Two years ago, Charles J. Hester’s wife had a health scare that made the pair realize how fragile life is — and it inspired them both to start making fundamental changes to the way they were living theirs.
“I had to take my wife to the clinic. She feared she had something wrong with her heart. They almost medivaced her to Val d’Or,” said Charles, referring to the closest hospital from their community of Waskaganish, located some 1,200 kilometres north of Montreal.
“The scare really hit me,” he said, adding the doctor instructed his wife, Pauline Hester, to start losing weight and start eating better.
Charles is the director of culture, sports and leisure for the Cree Nation of Waskaganish and Pauline works as a bookkeeper and corporate secretary with the Waskaganish Wellness Society. Both are very active in their community, but neither were particularly physically active.
Charles also said it was hard to eat right earlier this year during the COVID-19 lockdown in the spring.
My children and grandchildren are very important to me, and I need to do this for them.– Charles J. Hester, Waskaganish
“I found myself eating more than usual, I would be on my laptop and I would head to the fridge,” said Charles, who also had his own health struggles. In the early 2000s, he was diagnosed in the with high blood pressure, and a few years later came the diabetes diagnosis.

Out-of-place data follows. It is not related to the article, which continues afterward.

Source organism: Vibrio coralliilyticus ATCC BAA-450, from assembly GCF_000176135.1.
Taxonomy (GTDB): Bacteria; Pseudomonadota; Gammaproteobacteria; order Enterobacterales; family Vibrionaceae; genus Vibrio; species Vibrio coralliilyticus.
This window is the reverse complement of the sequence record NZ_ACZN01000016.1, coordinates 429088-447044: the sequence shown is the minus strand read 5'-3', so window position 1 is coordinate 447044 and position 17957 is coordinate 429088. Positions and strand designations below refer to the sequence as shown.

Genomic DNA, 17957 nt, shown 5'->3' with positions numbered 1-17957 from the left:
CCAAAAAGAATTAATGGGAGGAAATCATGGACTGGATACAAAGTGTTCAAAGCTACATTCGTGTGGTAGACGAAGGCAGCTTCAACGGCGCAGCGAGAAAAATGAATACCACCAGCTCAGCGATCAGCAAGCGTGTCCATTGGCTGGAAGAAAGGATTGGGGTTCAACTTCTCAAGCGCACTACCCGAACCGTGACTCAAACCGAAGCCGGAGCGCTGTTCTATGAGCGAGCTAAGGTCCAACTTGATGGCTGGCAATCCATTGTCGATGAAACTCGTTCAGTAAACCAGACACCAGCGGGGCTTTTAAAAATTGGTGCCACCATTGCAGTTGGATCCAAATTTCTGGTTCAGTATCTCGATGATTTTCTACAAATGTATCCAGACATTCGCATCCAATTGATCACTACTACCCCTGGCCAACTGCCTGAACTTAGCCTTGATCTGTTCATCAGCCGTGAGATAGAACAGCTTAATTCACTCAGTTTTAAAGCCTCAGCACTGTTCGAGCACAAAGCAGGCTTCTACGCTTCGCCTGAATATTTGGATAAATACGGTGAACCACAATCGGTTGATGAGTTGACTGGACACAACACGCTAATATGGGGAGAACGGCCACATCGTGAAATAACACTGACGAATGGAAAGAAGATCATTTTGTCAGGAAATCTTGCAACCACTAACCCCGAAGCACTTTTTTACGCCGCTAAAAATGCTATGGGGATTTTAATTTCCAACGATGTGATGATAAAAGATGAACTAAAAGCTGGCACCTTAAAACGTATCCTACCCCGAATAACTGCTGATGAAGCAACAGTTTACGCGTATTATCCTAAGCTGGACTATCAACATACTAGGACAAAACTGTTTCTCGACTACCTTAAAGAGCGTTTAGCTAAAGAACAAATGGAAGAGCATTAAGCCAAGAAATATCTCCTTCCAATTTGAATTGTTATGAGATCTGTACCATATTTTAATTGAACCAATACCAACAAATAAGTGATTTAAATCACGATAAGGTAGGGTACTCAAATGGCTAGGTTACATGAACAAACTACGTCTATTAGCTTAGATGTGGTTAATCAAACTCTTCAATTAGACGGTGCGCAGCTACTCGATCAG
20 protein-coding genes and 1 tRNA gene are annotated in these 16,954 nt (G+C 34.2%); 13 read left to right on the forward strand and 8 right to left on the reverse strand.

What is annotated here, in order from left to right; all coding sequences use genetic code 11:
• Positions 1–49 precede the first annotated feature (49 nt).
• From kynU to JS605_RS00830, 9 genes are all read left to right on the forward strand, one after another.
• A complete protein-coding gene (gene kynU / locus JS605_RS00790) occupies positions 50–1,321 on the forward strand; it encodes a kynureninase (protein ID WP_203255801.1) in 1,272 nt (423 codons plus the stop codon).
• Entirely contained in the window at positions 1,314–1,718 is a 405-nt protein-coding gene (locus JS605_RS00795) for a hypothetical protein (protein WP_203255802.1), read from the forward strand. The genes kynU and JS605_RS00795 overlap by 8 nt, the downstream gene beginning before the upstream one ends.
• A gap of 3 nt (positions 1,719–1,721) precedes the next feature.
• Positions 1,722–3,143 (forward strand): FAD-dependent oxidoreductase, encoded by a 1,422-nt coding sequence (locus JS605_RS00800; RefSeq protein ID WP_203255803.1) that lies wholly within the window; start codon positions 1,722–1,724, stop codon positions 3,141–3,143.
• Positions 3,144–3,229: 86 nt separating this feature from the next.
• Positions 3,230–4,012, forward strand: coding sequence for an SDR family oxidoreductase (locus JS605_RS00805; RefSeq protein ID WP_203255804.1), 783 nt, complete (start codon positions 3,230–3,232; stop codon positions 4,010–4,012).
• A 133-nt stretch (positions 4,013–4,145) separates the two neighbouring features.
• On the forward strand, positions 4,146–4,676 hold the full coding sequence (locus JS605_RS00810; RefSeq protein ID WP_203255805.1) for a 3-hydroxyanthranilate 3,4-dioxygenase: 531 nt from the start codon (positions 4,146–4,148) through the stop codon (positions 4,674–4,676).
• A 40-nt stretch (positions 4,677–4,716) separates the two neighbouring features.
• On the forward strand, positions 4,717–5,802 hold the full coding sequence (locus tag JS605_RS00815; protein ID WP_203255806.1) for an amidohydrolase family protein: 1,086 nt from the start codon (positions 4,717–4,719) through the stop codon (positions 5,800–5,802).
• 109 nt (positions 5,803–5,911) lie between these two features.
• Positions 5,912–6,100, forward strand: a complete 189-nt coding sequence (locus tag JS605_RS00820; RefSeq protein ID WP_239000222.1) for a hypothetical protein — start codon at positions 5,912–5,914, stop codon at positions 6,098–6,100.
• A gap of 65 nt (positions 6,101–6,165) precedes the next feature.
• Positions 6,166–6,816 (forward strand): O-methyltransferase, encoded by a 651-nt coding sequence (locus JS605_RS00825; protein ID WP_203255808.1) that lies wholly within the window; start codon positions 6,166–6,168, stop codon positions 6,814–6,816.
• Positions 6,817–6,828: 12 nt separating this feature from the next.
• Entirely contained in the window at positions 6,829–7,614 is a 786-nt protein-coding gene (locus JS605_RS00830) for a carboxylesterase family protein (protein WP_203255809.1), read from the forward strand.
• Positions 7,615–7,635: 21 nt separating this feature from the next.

All of this helped motivate the couple to make some fundamental changes and embark on a health and fitness journey that has been beneficial for both of them.
Since April, they’ve lost a combined total of 97 pounds, with Charles losing 50 pounds and Pauline losing 47 pounds.
The secret for them has been the buddy system and working at being active each day by walking, biking, hiking and other activities, according to Charles.
“She gets me up to start doing my fitness routine, and I do the same with her when she has her down days,” said Charles.
Being active easier on the land
He said they both found it easier to stay active when they are out on the land at their traditional bush camp.
“There is a lot of activity going on at the camp,” said Charles. “I believe when the elders say when they are at the camp, that’s when they feel their best.”
He said that it also motivates them when they see other people out in town being active.
“We are not alone out there, and I am happy that each day we walk, we also see others doing the same,” said Charles.
He said their lifestyle changes have made a big difference in how they feel and in how he manages his diabetes.
Charles remembered his late grandmother living into her 90s with diabetes by taking care of her diet, he said.
“The doctor told me I can live to be an old man with this condition if I work to control it, so I am doing something about it now,” said Charles.
“My children and grandchildren are very important to me, and I need to do this for them.”